Looking to hike the Ladder Canyon and Painted Canyon trail near Palm Springs, California? This hiking guide covers all of the details for the hike!
After hiking many trails all around the United States, the hiking experiences that tend to stick out in our minds are the ones that offer a unique experience. Whether it’s a slot canyon in Utah, iron rungs in Maine, or rock scrambling in Virginia, we love getting to push ourselves a bit and experience a trail that is different from most others.
So while near Palm Springs, California, we knew we had to hike Ladder Canyon. This hike not only has 6 ladders to climb, which are equally thrilling and fun, but also has a slot canyon and a large canyon (called Painted Canyon), making it a very fun and unique hike.
Watch us hike Ladder Canyon and Painted Canyon near Palm Springs, California
But there is a lot to know before attempting this hike for yourself! And in this guide we’re sharing everything you need to know to hike Ladder Canyon near Palm Springs, including the sandy road to get to the trailhead, tips for the hike, what to expect, and more!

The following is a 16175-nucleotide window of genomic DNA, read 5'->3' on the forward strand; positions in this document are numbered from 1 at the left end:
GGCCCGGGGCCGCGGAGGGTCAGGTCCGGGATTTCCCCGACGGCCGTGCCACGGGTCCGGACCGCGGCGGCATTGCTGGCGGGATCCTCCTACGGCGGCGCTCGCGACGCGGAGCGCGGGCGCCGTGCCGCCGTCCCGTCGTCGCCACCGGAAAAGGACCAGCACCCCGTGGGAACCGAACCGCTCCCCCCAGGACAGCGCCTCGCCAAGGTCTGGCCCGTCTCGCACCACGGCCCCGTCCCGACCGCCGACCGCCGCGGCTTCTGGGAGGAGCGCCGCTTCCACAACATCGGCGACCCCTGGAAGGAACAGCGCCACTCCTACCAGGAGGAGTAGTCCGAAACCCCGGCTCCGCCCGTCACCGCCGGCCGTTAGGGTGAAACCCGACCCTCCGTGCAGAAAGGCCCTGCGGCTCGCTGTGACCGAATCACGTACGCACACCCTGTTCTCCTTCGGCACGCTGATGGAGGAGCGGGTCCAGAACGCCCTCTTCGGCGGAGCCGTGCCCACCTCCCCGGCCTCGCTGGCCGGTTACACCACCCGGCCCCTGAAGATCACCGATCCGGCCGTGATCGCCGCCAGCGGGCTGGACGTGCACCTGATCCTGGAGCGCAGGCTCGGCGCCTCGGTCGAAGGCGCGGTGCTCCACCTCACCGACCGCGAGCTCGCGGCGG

Looking for more things to do in California?
- 3 Days in San Francisco Itinerary
- 3 Days in San Diego (Things to Do + Where to Eat)
- Exploring Redwoods National and State Parks
- 3 Days in Lake Tahoe
- The Best Day Hike in Yosemite: The Four Mile Trail + Panorama Trail
- All of our California Guides
- All of our California Vlogs
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About Ladder Canyon
Ladder Canyon is located in the Mecca Wilderness, a little over an hour east of Palm Springs. This hike takes you through slot canyons and is known for its ladders, which help guide you up through different levels of the canyon. These ladders are all similar to the metal ladders you may have at home and vary in height.
There are a total of six ladders and half of them you’ll go up, while the other half you’ll go down. Four of them are on the actual ladder canyon portion of the trail and if you choose to go down through Painted Canyon (which we recommend), you’ll encounter two more. However, all of them (except for one or two) are NOT attached to anything, which kind of freaked us out a bit. They were a bit wobbly, but we thankfully had no issues with the ladder falling down. 🙂
Before embarking on your adventure, please review the Leave No Trace principles to ensure you leave every place better than you found it, so that others can enjoy these beautiful places for many years to come!